A comparison of methods of estimating ammonia volatilization in the field
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Accurate estimation of the potential for NH3 volatilization from urea-based fertilizers is an important step in attaining optimum N-use efficiency from these fertilizers. Published estimates of NH3 volatilization losses from urea vary widely. Much of this variability may be due to the method of estimation and the degree of influence of the method on NH3 loss. This study compared two field methods of estimating NH3 volatilization in the field; a microplot-forced draft method, and a micrometeorogical method. Loss of NH3 was estimated in three experiments following urea solution application to bare soil, and in two experiments following urea-ammonium nitrate solution application to wheat stubble residue. Both methods were found to be sensitive to soil and climatic variables influencing NH3 volatilization. Cumulative N loss from the bare soil experiments ranged from 7 to 8 kg N ha-1 for the microplot method and from 5 to 20 kg N ha-1 for the micrometeorological method. Cumulative loss from wheat stubble residue ranged from 2 to 2.2 kg N ha-1 for the microplot method and from 15 to 33 kg N ha-1 for the micrometerological method. Loss of NH3 was especially influenced by soil or residue water content and the influence of water content on the rate of urea hydrolysis. Maximum rates of loss were generally observed near midday, when water content at the soil surface was just beginning to decline and the surface temperature was rapidly rising. The microplot method was found to have a greater potential for affecting the environment and thus influencing NH3 loss measurements than the micrometeorological method. Windspeed and mixing at the soil surface was influenced by the presence of the microplot cylinder and lid, especially in the wheat residue experiments. It is likely that the micrometeorological method, with its minimal influence on the field environment, more accurately reflects actual levels of ammonia loss. The primary advantage of the microplotforced draft method is its ability to easily compare relative NH3 losses from different treatments. 1988 Martinus Nijhoff Publishers.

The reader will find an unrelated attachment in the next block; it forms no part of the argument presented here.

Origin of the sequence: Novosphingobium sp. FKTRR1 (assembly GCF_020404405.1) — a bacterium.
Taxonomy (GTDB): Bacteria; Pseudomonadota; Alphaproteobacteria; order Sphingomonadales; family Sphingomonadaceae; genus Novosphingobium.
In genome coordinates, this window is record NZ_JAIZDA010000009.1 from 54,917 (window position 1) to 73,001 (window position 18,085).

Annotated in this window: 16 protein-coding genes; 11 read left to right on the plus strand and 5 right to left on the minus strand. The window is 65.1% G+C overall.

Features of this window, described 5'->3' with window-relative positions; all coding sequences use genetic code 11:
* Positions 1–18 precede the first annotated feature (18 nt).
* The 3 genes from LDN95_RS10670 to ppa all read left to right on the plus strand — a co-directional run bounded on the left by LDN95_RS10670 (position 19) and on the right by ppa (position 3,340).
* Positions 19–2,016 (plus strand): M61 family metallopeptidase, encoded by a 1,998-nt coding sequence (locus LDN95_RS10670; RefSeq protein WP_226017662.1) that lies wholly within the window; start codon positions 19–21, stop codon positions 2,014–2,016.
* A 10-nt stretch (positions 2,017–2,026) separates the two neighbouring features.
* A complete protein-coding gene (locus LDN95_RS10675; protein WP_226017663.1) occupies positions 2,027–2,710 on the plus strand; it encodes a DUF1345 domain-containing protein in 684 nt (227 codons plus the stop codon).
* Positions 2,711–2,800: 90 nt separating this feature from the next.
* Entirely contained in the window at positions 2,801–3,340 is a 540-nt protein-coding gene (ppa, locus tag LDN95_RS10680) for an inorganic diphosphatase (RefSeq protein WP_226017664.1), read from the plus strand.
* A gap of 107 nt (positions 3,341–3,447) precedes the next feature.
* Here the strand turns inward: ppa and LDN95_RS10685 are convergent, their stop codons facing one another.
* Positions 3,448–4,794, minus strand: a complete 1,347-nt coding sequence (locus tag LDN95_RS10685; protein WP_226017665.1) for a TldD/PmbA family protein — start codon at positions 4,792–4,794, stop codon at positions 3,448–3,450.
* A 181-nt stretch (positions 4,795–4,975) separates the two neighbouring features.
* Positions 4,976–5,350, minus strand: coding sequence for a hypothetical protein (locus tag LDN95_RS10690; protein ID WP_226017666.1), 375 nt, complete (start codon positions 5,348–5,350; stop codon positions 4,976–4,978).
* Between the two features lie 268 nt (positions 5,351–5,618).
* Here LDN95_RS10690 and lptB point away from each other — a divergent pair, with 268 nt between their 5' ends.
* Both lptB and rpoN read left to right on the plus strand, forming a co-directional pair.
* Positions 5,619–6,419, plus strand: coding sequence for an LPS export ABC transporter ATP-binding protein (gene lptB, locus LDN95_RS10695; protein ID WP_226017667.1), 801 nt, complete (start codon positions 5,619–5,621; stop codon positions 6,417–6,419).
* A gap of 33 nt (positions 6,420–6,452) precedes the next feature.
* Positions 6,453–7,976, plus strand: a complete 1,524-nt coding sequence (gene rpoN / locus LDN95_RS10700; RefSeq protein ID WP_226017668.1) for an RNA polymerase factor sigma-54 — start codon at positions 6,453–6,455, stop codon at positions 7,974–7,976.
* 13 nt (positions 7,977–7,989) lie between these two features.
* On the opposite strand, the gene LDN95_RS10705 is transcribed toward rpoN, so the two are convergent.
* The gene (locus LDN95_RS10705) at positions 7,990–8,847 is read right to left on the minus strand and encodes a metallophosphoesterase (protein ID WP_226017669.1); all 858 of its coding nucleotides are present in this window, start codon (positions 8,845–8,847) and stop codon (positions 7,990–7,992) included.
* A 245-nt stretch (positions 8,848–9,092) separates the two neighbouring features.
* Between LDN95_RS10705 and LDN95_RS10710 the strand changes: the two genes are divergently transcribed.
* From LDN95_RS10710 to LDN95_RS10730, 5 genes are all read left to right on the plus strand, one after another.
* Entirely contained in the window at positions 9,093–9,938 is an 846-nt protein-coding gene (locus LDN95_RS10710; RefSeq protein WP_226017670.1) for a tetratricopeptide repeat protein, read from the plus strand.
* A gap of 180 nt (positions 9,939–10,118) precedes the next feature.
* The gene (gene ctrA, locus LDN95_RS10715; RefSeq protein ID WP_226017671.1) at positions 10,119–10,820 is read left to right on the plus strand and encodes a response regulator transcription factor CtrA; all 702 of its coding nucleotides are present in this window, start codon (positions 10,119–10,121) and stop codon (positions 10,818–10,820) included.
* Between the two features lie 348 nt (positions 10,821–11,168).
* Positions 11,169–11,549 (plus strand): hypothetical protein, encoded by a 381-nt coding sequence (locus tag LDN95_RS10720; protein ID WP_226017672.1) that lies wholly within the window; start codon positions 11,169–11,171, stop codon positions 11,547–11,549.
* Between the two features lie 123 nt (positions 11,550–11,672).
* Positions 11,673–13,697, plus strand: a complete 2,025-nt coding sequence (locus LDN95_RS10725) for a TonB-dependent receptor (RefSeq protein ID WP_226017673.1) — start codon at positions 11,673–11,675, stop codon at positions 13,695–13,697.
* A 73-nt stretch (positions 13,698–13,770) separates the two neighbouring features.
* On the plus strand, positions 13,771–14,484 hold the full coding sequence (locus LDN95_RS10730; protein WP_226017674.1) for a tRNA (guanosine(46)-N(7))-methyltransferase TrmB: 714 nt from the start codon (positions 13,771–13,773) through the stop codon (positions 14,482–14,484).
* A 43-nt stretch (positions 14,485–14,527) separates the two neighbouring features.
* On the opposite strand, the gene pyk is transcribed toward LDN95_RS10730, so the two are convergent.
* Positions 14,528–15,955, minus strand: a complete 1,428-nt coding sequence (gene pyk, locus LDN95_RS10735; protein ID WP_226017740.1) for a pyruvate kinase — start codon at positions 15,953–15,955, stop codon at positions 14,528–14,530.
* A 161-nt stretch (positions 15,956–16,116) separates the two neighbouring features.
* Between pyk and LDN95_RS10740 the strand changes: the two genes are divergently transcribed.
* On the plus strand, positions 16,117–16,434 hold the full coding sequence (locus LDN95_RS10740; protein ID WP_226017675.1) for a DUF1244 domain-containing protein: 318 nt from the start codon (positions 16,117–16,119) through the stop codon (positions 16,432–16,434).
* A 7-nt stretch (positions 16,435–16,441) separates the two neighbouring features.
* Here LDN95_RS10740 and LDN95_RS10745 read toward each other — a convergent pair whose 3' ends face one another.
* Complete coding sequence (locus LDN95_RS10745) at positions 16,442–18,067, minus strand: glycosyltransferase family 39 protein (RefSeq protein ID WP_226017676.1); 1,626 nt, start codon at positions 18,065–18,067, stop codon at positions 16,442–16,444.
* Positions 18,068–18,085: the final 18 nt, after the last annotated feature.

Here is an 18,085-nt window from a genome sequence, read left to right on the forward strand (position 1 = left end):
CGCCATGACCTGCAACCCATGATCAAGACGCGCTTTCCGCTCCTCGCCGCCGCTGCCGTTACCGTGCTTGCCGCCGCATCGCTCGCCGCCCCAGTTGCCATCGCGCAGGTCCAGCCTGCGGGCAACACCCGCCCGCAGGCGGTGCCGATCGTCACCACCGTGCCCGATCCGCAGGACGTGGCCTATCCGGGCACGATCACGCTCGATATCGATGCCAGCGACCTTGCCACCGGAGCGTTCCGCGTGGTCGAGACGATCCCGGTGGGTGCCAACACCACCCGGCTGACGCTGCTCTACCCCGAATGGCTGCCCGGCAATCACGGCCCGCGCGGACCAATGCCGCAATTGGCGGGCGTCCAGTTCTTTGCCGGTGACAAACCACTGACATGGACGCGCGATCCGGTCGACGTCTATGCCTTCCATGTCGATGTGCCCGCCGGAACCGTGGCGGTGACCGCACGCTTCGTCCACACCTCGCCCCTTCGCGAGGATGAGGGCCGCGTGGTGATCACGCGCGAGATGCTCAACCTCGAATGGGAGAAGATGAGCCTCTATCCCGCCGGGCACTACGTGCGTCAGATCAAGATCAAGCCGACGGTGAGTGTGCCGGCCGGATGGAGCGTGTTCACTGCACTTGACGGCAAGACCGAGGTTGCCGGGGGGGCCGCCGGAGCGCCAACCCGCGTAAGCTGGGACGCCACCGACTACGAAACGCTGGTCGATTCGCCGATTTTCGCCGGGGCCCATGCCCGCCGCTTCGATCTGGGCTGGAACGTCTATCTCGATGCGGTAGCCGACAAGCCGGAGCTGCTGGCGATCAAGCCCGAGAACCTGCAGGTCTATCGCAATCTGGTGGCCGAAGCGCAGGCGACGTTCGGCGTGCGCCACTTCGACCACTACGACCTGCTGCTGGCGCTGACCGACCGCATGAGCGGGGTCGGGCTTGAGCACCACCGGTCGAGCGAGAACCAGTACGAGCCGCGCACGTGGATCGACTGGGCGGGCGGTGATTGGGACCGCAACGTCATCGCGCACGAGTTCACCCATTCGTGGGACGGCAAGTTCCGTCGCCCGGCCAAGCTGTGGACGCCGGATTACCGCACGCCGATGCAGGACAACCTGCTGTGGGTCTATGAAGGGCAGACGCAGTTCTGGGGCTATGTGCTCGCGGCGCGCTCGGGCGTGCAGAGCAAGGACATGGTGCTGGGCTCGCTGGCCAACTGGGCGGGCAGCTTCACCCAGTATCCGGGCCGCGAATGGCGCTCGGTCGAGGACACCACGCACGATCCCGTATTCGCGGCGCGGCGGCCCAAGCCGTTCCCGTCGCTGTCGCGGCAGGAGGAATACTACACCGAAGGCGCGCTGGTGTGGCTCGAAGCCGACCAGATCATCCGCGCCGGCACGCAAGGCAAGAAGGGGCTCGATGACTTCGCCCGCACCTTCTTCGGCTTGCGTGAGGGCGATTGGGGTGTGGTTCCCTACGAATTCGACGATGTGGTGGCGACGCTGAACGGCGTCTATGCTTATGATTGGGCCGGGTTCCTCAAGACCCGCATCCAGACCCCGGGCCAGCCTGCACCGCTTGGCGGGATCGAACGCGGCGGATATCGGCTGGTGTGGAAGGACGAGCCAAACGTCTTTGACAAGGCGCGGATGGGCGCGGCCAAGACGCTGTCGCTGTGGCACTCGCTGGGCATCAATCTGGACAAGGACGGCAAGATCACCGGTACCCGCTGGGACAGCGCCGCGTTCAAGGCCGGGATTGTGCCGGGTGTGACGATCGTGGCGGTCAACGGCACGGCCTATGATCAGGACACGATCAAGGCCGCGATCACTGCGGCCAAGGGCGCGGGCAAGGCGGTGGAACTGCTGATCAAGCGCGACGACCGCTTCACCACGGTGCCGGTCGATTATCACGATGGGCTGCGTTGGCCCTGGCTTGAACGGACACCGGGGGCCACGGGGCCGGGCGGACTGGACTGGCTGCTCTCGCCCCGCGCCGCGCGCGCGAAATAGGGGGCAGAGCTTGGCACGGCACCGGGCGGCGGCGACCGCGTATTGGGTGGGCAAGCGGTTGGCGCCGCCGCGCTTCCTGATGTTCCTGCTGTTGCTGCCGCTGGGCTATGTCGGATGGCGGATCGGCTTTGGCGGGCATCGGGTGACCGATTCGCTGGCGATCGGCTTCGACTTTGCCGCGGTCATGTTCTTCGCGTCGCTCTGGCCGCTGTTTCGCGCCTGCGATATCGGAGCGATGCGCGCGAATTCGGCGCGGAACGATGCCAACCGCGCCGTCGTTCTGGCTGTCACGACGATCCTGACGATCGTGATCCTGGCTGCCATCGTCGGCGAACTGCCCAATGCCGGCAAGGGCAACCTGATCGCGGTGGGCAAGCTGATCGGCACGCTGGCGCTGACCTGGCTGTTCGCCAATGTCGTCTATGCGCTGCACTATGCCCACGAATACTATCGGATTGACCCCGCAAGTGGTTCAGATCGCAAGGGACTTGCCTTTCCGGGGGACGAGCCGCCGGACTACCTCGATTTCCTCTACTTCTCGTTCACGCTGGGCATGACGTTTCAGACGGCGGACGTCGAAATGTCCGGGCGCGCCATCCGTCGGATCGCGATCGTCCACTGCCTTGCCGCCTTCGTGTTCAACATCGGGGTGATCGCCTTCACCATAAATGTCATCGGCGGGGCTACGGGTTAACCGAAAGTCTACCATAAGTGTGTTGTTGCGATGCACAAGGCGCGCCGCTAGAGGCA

author list (cited authors)
Ferguson, R. B., McInnes, K. J., Kissel, D. E., & Kanemasu, E. T.
complete list of authors
Ferguson, RB||McInnes, KJ||Kissel, DE||Kanemasu, ET